The “Neon” nickname was always de trop…his first name and his personality were blinking colored lights. Fastest guy in the NFL, pretty good baseball player, and props for being the only two-way player in my lifetime.

14. (tie) Mercury Morris, RB, Miami Dolphins; Jumpy Geathers, DT, Atlanta Falcons
Two incredible nicknames: Mercury was quick, and Jumpy jumped offsides a lot.

13. Joe Montana, QB, San Francisco 49ers
The legend about the town in Montana changing its name to Joe is apocryphal, but then, it’d be a better name for a Berkeley coffeehouse. In his later years, after his injury in the 1990 NFC Championship Game against the Giants, he was often banged up, leading to this joke: Q. What’s the difference between Joe Montana and a dollar bill? A. You can get four quarters out of a dollar bill.

12. Pepper Johnson, LB, New York Giants
Others may not dig on Pepper’s sneeze-worthy nickname, so take his inclusion with a grain of salt.

11. Red Grange, RB, Chicago Bears
Has one of the greatest NFL names and the greatest sobriquet: The Galloping Ghost. His brother, also a pro player, was Garland Grange—another terrific name.

Dozier Mobley’s famous AP photo of a concussed Y.A.

10. Y.A. Tittle, QB, New York Giants
If you read it fast, it looks like the placard at Barnes & Noble where Sean Beaudoin’s books are shelved. The initials, incidentally, stand for Yelberton Abraham.

9. John Riggins, RB, Washington Redskins
Have you seen Friday Night Lights? You know how the stud fullback is named TimRiggins? Big John is why.

8. Alge Crumpler, Carlester Crumpler, Jr., TE, Atlanta Falcons/Seattle Seahawks
The onomatapoetic last name is made for football—”crumple” is what big blocking tight ends do to tackling dummies, as well as opposing cornerbacks. But the first names are genius. Fun fact: their father, Carlester Sr., played for the Buffalo Bills.

7. Merlin Olsen, OL, Los Angeles Rams
You know him, probably, from Little House on the Prairie, but he was one of the best offensive linemen who ever lived. His career, in both football and Hollywood, was magical.

6. D’Brickashaw Ferguson, OL, New York Jets
Never mind that this is a phonetic corruption of Father Ralph de Bricassart from The Thorn Birds. If your name is D’Brickashaw, and you’re six-six-three-twenty—if you’re built, in other similar words, like the Brick Shithouse this name kinda sounds like—you were born to protect the quarterback.

Before The Juice went sour.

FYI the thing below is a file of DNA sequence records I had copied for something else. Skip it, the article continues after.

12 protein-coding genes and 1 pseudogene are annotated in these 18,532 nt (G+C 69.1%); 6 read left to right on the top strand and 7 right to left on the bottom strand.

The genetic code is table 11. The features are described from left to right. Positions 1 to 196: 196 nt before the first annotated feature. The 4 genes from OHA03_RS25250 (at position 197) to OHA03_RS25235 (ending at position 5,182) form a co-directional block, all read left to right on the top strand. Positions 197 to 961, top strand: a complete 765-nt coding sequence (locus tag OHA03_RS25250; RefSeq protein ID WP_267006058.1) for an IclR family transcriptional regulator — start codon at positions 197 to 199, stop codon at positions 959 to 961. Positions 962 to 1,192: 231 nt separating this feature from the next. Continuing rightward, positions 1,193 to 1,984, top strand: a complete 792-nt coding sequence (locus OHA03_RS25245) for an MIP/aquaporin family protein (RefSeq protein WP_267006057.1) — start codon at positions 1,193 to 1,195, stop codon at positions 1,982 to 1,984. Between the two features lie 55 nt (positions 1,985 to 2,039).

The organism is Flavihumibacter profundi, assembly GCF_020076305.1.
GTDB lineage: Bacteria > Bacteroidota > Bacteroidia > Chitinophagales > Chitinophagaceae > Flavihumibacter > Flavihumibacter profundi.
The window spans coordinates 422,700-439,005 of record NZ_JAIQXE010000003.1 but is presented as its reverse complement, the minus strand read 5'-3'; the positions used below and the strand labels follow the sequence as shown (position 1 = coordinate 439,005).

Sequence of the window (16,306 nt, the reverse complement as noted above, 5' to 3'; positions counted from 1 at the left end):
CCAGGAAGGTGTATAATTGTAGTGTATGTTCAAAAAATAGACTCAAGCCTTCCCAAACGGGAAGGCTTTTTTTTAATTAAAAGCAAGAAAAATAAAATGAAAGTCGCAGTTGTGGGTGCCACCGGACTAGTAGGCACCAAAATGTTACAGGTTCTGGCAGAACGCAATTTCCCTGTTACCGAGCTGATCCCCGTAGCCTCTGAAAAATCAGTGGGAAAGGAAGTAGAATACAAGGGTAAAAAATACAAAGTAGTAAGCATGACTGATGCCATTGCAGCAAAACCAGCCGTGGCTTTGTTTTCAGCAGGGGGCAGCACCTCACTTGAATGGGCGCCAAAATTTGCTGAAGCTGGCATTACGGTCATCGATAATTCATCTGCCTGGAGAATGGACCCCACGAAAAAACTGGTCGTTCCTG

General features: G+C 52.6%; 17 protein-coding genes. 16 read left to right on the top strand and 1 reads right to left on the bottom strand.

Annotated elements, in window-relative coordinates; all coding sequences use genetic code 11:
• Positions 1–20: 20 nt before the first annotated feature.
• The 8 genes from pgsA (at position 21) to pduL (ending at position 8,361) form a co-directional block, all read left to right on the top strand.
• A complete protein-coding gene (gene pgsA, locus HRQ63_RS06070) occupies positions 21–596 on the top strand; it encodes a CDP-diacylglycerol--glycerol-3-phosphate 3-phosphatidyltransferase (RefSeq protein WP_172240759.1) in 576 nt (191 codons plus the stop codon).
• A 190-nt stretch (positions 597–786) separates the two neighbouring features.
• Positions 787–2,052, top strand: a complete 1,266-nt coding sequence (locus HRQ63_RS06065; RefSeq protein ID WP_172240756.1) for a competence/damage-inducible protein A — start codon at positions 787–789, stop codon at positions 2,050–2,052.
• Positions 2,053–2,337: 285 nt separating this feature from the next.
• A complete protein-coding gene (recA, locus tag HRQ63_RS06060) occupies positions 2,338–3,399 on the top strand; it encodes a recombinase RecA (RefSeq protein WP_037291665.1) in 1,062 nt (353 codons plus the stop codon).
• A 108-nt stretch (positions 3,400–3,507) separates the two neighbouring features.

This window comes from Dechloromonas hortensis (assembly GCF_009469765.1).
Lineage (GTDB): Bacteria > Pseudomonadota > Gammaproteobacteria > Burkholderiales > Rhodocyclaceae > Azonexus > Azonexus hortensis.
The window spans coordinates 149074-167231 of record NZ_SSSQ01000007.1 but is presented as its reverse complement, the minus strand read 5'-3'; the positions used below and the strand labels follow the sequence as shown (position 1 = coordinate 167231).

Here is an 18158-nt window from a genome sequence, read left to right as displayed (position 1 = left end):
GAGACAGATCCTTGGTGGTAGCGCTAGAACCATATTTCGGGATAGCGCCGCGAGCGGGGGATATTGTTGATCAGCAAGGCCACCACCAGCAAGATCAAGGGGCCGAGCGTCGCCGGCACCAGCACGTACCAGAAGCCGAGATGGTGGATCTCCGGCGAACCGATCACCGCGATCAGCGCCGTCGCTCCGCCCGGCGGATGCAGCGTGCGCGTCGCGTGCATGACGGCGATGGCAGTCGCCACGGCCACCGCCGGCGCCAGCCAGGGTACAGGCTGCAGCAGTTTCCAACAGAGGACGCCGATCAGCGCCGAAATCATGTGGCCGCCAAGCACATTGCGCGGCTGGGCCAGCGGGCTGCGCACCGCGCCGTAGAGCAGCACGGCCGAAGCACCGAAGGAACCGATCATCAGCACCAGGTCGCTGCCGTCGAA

5. Plaxico Burress, WR, Pittsburgh Steelers
The rangy wide receiver—who famously shot himself in the leg at a nightclub while carrying a concealed weapon, thus screwing the Giants out of a possible Super Bowl victory—has two brothers. They are named Ricardo and Carlos. In a related story, they do not play in the NFL. An athlete with this fantastic of a name just had to go pro.

4. Johnny Unitas, QB, Baltimore Colts
Considered the best quarterback of all time until the recent influx of superior talent, he rocked the crew cut like nobody’s business. His unique name is also what coaches implored him to do during time-outs. Johnny, unite us!

3. O.J. Simpson, RB, Buffalo Bills
After June 12, 1994, the name of this rental-car pitch man, secondary character actor, color commentator, and Kardashian associate carried a different connotation. But in 1973, when he became the first running back to rush for more than 2,000 yards in a season—he remains the only player to do so in 14 games—the name was perfect. The unusual initials (his full name is Orenthall James) gave him a sobriquet no less cool for being ready-made: The Juice. He’d top this list if he’d, ahem, acquitted himself more honorably after his retirement.

2. Bo Jackson, RB, Oakland Raiders
The All-Star outfielder and subject of Nike’s best commercial campaigns may have been the best athlete who ever lived—he was certainly the best in Madden NFL. The name helped. Simple, honest, unique. Bo knows nomenclature. Which is why we know him as Bo, and not as Vincent.

1. Bronko Nagurski, RB/DT, Chicago Bears
One of the biggest, strongest, toughest players to ever put on a helmet—and the helmet he put on was made of leather. Played both ways, and when he got hurt and couldn’t carry the ball, played on the offensive line. Possessor of the largest ring size (19½) of any man measured for an NFL championship ring—no small feat (or small hand). If you put him in a time machine and marched him on the field today, he’d stillbe bigger and stronger than most comers. The famed sportswriter Grantland Rice (for whom Bill Simmons’s site is named), wrote of him: “Who would you pick to win a football game, eleven Jim Thorpes, eleven Glen Davises, eleven Red Granges, or eleven Bronko Nagurskis? The eleven Nagurskis would be a mop-up. It would be something close to murder and massacre. For the Bronk could star at any position on the field, with 216 pounds of authority to back him up.” Did I mention he moonlighted as a champion professional wrestler? The Denver football team is named Broncos for a reason.

If you don’t agree with Nagursky as the #1 choice, you can just bronk off.

This article first appeared at The Weeklings.

 

ABOUT GREG OLEAR

Greg Olear is the author of the novels Totally Killer and Fathermucker, anL.A. Times bestseller . He lives in New Paltz, N.Y. He writes on Tuesdays.

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Comments

  1. Will this change after todays game?

  2. No

  3. Ty Law and Lawyer Milloy are great football names.

    Champ Bailey is one of those “football names” that has always stood out, in my opinion.